Small Car Air Cushion Performance Considerations



SAE Government Industry Meeting and Exposition
Authors Abstract
A critical performance issue in the development of any air cushion restraint system is the dichotomy that exists between the inflation rate required to meet the 30 mph frontal, rigid barrier restraint performance requirements and the effect that this parameter has on increasing the risk of deployment-induced injuries to out-of-position occupants. In general, small cars experience greater vehicle deceleration levels than large vehicles in FMVSS 208, 30 mph frontal, rigid barrier tests due to tighter packaging of their front-end components. In order to meet the FMVSS 208 performance requirements for such cars, the small car air cushion must be thicker and inflated faster than the large car air cushion. Such air cushion technology will increase the risk of life-threatening, deployment-induced injuries to out-of-position occupants of the small car. A harm reduction analysis is done that indicates that a greater benefit can be derived from installing a large car air cushion technology in a small car than from installing the same air cushion technology in a large car, even though the FMVSS 208 restraint performance requirements are not met when installed in the small car. This statement is true for any occupant restraint system (belts, passive interiors) identically applied to both the large and small car since small car occupants will always be exposed to more severe collision severities due to the car's lighter mass and reduced front-end crush space. Based on the analyses presented, it is suggested that performance requirements addressing deployment-induced injury concerns of out-of-position occupants be added to FMVSS 208 for evaluating air cushion restraints and that the FMVSS 208, 30 mph frontal, rigid barrier test conditions be changed to a frontal test of equal collision severity for all car sizes.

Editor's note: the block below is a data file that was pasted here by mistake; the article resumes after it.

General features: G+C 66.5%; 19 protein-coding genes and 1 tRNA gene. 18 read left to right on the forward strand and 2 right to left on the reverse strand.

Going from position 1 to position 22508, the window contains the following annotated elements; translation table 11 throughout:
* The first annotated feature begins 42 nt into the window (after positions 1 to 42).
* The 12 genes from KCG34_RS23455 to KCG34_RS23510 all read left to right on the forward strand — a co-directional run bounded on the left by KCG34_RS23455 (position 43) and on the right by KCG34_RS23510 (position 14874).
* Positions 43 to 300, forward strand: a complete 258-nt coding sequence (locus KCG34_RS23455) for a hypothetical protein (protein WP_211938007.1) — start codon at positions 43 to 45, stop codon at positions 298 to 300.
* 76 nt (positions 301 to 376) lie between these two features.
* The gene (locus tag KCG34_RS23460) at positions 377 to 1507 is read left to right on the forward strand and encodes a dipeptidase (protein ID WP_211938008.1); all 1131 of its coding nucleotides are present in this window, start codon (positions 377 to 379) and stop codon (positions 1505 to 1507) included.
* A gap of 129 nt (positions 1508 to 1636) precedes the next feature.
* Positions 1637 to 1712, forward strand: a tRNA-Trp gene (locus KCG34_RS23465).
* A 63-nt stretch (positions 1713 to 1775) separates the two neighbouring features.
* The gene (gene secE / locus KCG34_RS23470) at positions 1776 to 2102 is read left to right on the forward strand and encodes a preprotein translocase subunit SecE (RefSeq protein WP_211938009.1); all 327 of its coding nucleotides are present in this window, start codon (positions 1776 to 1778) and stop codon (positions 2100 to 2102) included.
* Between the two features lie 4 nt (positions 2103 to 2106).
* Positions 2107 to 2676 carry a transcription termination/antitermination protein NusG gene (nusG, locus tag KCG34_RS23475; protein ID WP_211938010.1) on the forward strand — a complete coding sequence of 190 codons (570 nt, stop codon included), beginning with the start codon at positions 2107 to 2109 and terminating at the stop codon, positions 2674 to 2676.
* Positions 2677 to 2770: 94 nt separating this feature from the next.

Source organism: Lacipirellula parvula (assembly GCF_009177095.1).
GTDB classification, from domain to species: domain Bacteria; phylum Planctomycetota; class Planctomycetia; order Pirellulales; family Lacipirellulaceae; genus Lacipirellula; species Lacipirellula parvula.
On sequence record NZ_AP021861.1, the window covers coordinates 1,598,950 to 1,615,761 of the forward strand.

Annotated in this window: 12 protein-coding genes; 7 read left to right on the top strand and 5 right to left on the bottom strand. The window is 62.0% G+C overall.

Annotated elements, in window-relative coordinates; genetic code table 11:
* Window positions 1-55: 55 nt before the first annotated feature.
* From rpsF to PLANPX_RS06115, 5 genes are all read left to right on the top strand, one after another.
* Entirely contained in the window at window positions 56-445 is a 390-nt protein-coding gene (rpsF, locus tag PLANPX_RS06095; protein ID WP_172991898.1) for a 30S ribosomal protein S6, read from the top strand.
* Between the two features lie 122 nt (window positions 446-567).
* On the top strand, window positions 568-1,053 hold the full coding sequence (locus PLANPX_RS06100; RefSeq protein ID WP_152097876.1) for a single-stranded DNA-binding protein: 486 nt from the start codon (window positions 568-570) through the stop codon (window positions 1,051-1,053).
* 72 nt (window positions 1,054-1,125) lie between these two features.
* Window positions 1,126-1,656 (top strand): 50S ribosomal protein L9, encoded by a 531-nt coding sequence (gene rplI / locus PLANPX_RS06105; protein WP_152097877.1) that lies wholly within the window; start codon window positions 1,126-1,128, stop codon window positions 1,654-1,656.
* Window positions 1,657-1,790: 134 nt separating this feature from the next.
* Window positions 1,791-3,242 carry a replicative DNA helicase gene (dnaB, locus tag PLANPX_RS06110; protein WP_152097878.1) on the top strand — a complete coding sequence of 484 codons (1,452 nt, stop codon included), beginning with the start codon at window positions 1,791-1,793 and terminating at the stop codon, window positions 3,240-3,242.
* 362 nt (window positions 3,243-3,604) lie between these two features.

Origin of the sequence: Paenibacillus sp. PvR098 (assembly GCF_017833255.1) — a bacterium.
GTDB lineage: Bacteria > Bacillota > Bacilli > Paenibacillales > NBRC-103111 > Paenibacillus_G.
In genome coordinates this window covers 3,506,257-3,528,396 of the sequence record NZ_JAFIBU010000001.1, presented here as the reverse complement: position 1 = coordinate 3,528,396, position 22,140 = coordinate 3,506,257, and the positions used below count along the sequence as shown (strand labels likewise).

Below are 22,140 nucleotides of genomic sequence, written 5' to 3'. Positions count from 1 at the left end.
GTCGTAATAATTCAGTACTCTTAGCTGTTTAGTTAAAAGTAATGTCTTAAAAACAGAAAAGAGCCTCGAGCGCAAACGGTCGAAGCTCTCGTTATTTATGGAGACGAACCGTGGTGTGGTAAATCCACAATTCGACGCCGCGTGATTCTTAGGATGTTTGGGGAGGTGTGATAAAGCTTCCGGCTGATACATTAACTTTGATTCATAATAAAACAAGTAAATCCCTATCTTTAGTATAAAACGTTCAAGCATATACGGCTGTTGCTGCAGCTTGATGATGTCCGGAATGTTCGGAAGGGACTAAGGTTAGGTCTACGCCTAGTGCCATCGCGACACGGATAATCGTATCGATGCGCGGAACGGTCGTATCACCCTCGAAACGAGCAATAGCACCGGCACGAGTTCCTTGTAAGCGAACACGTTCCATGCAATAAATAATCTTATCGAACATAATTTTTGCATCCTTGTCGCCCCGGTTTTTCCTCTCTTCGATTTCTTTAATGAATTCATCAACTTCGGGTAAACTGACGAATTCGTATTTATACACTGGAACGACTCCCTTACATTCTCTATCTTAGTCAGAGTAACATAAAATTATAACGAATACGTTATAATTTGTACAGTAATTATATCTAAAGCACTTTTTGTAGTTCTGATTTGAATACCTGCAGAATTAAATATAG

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Mertz, H., and Marquardt, J., "Small Car Air Cushion Performance Considerations," SAE Technical Paper 851199, 1985,
Additional Details
Apr 1, 1985
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Technical Paper